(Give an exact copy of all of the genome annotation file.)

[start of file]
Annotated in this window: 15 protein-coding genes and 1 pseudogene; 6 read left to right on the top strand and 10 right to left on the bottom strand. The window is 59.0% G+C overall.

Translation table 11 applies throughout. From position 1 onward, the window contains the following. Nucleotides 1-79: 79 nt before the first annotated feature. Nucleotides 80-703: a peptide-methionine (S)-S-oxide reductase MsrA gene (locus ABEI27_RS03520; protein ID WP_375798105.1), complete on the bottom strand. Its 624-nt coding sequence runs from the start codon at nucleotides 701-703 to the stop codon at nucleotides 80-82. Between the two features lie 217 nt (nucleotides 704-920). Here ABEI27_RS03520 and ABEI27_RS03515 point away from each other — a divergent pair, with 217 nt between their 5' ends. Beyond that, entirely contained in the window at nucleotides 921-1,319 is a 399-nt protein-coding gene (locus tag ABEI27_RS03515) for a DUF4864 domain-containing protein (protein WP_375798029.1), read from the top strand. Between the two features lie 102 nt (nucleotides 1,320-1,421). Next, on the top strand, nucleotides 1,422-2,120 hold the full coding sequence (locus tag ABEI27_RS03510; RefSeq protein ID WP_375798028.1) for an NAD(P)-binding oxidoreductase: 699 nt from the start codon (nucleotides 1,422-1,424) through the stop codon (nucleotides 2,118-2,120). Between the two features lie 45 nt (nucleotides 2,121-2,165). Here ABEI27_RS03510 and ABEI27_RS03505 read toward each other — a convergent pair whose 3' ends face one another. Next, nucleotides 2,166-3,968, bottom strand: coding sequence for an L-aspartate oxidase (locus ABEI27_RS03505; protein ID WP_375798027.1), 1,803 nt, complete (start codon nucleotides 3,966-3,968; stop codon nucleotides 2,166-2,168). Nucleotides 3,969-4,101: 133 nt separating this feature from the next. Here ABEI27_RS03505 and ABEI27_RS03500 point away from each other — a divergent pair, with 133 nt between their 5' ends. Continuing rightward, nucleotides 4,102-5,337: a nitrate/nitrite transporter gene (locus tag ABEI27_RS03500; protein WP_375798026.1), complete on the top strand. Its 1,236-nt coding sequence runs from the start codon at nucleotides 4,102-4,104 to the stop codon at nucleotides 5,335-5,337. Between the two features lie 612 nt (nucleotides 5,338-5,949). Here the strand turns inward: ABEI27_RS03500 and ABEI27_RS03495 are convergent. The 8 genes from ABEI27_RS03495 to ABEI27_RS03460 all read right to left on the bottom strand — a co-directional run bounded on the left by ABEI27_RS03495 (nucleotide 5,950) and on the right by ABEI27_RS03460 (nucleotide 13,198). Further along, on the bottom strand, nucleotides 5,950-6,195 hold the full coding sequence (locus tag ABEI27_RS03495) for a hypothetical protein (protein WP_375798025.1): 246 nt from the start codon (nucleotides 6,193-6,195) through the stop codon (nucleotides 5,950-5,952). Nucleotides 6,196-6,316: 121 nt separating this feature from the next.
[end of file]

Annotated in this window: 15 protein-coding genes and 1 pseudogene; 6 read left to right on the top strand and 10 right to left on the bottom strand. The window is 59.0% G+C overall.

Translation table 11 applies throughout. From position 1 onward, the window contains the following. Nucleotides 1-79: 79 nt before the first annotated feature. Nucleotides 80-703: a peptide-methionine (S)-S-oxide reductase MsrA gene (locus ABEI27_RS03520; protein ID WP_375798105.1), complete on the bottom strand. Its 624-nt coding sequence runs from the start codon at nucleotides 701-703 to the stop codon at nucleotides 80-82. Between the two features lie 217 nt (nucleotides 704-920). Here ABEI27_RS03520 and ABEI27_RS03515 point away from each other — a divergent pair, with 217 nt between their 5' ends. Beyond that, entirely contained in the window at nucleotides 921-1,319 is a 399-nt protein-coding gene (locus tag ABEI27_RS03515) for a DUF4864 domain-containing protein (protein WP_375798029.1), read from the top strand. Between the two features lie 102 nt (nucleotides 1,320-1,421). Next, on the top strand, nucleotides 1,422-2,120 hold the full coding sequence (locus tag ABEI27_RS03510; RefSeq protein ID WP_375798028.1) for an NAD(P)-binding oxidoreductase: 699 nt from the start codon (nucleotides 1,422-1,424) through the stop codon (nucleotides 2,118-2,120). Between the two features lie 45 nt (nucleotides 2,121-2,165). Here ABEI27_RS03510 and ABEI27_RS03505 read toward each other — a convergent pair whose 3' ends face one another. Next, nucleotides 2,166-3,968, bottom strand: coding sequence for an L-aspartate oxidase (locus ABEI27_RS03505; protein ID WP_375798027.1), 1,803 nt, complete (start codon nucleotides 3,966-3,968; stop codon nucleotides 2,166-2,168). Nucleotides 3,969-4,101: 133 nt separating this feature from the next. Here ABEI27_RS03505 and ABEI27_RS03500 point away from each other — a divergent pair, with 133 nt between their 5' ends. Continuing rightward, nucleotides 4,102-5,337: a nitrate/nitrite transporter gene (locus tag ABEI27_RS03500; protein WP_375798026.1), complete on the top strand. Its 1,236-nt coding sequence runs from the start codon at nucleotides 4,102-4,104 to the stop codon at nucleotides 5,335-5,337. Between the two features lie 612 nt (nucleotides 5,338-5,949). Here the strand turns inward: ABEI27_RS03500 and ABEI27_RS03495 are convergent. The 8 genes from ABEI27_RS03495 to ABEI27_RS03460 all read right to left on the bottom strand — a co-directional run bounded on the left by ABEI27_RS03495 (nucleotide 5,950) and on the right by ABEI27_RS03460 (nucleotide 13,198). Further along, on the bottom strand, nucleotides 5,950-6,195 hold the full coding sequence (locus tag ABEI27_RS03495) for a hypothetical protein (protein WP_375798025.1): 246 nt from the start codon (nucleotides 6,193-6,195) through the stop codon (nucleotides 5,950-5,952). Nucleotides 6,196-6,316: 121 nt separating this feature from the next.